Biden EV Charging Stations

Liam Sawyer, of Indianapolis, charges his 2023 Ford Mustang Mach-E on March 8, at an electric vehicle charging station in London, Ohio.  Joshua A. Bickel/Associated Press, file

Electric vehicles have swiftly gone from a rare bright spot in the fight against climate change to a cause for concern.

A slowdown in EV adoption has potentially huge implications for the energy transition. It also has ramifications for the many financial institutions that have pledged to decarbonize the loans and investments they make.

For lenders such as Bank of America Corp., HSBC Holdings Plc and JPMorgan Chase & Co. that have committed to reduce emissions associated with their financing activities in high-carbon sectors, the auto industry seemed to have a relatively clear path. Unlike certain hard-to-abate industries where getting to net zero relies on scaling up nascent technologies, a widely held assumption was that government incentives and consumer demand for EVs could be counted upon for a smooth transition.

By extension, banks could just sit back and wait to hit their targets without much effort. But now, recent statements from many of the world’s biggest auto manufacturers have given bankers cause to question that strategy.

Ford Motor Co., for example, is retrenching. The automaker is delaying new electric vehicles and cutting prices, having called EVs “the main drag on the whole company right now.” Ford has predicted EV losses this year of as much as $5.5 billion.

Mercedes-Benz Group AG, which had planned to go all-electric in certain markets by the end of the decade, now says it will make combustion-engine and hybrid vehicles “well into the 2030s.” Meanwhile, Volkswagen AG has walked back its ambitious EV plan, too, with its VW brand also planning to sell more plug-in hybrids as EV sales decelerate.


Carmakers are feeling the pain of still-high inflation, muted economic growth in much of Europe and a protracted recovery in China. At the same time, an end to lucrative subsidies is pushing up EV prices, which, together with gaps in charging infrastructure, are limiting interest from potential buyers.

While all of this may complicate the plans of lenders who bet big on the EV market, not all of the news is grim.

“Despite the current announcements, we understand that the EV trend is unstoppable in the medium term and we keep relying at this moment on our 2030 target,” said Antoni Ballabriga, global head of sustainability intelligence and advocacy at Banco Bilbao Vizcaya Argentaria SA.

A reason for that may be that, while established automakers are losing market share, EV-only automakers’ share of global new passenger vehicle sales is increasing. Another positive factor is the underlying fundamentals for manufacturing EVs are looking good, according to Daan Walter, a principal in the strategy team at energy and climate nonprofit RMI. Costs for critical minerals and batteries have come down significantly in the past 18 months, while current trends in the EV market are actually ahead of what the International Energy Agency says is necessary for net-zero alignment.

“The current trend actually is going faster than net zero,” Walter said. “It’s one of those glimmers of hope that we have in the transition.”

Road transportation accounts for about 15% of greenhouse gas emissions, making the switch to cleaner vehicles a central pillar of efforts to meet climate change mitigation targets. Decarbonizing the auto sector also is critical to banks that have committed to net-zero financed emissions and which count the likes of Ford and Volkswagen among their biggest clients.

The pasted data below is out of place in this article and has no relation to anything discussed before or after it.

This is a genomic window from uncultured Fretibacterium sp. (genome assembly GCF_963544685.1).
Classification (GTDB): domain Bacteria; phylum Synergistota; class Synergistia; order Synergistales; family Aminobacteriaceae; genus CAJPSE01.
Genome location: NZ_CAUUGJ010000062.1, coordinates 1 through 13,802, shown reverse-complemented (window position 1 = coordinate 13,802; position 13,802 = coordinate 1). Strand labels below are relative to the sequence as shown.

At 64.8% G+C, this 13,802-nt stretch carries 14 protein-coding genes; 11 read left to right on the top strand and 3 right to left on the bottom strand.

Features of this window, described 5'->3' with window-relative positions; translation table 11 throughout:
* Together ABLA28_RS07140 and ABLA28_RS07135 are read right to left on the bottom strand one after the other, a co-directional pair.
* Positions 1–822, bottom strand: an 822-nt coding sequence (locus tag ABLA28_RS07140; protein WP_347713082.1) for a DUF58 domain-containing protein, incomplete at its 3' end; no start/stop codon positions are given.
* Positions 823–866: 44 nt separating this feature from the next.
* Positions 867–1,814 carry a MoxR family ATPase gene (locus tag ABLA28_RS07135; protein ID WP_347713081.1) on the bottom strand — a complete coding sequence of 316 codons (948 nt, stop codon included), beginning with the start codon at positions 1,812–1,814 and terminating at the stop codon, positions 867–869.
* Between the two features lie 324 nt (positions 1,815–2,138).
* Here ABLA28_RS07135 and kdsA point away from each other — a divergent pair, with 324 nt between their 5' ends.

But lenders looking to buttress climate bona fides will need to think globally. They will need to learn “not to just look under the western streetlights,” Walter said because China is far ahead of the West in EV development.

Almost 60% of plug-in car sales will be in China this year, while growth in Europe and the U.S. will slow, according to BloombergNEF. The Biden administration is in part responding to these dynamics by introducing sweeping tariff increases for a range of Chinese imports, including EVs and lithium-ion batteries, as the U.S. seeks to expand domestic production capacity.

The EV slowdown in Europe is also “very likely” to result in “policy intervention in response to China and eastern Asian automakers ascendancy,” said Mahesh Roy, director of investor strategies at the Institutional Investors Group on Climate Change.

For banks, it’s a reminder that the achievement of their own targets are very much contingent on the economics and the politics of the transition.


The Republican Party’s assault on ESG is yielding more victories at the expense of sustainable investing. The latest victims are exchange-traded funds. The U.S. market for ESG-focused ETFs is floundering, with at least 27 ETFs categorized as being aligned with environmental, social and governance principles having been liquidated so far this year, said Shaheen Contractor, senior ESG analyst at Bloomberg Intelligence. That compares with 36 during all of last year. And the outlook for the rest of the year isn’t promising. Against a backdrop of increased fund closures, just two ESG ETFs have been introduced this year in the Americas, the fewest since Bloomberg Intelligence started tracking the data.


• Across Europe, banks are trying to figure out how to handle a growing risk lurking in residential mortgage portfolios: energy consumption.

• Calpers, the largest state public pension fund in the U.S., will vote against all Exxon Mobil Corp. directors, saying the oil giant is undermining shareholder rights.

• The U.S. Commodity Futures Trading Commission expects to finalize its guidance for carbon credits within the next six months, as it pursues a broader crackdown of fraud and manipulation in the embattled market.


With assistance from Craig Trudell.

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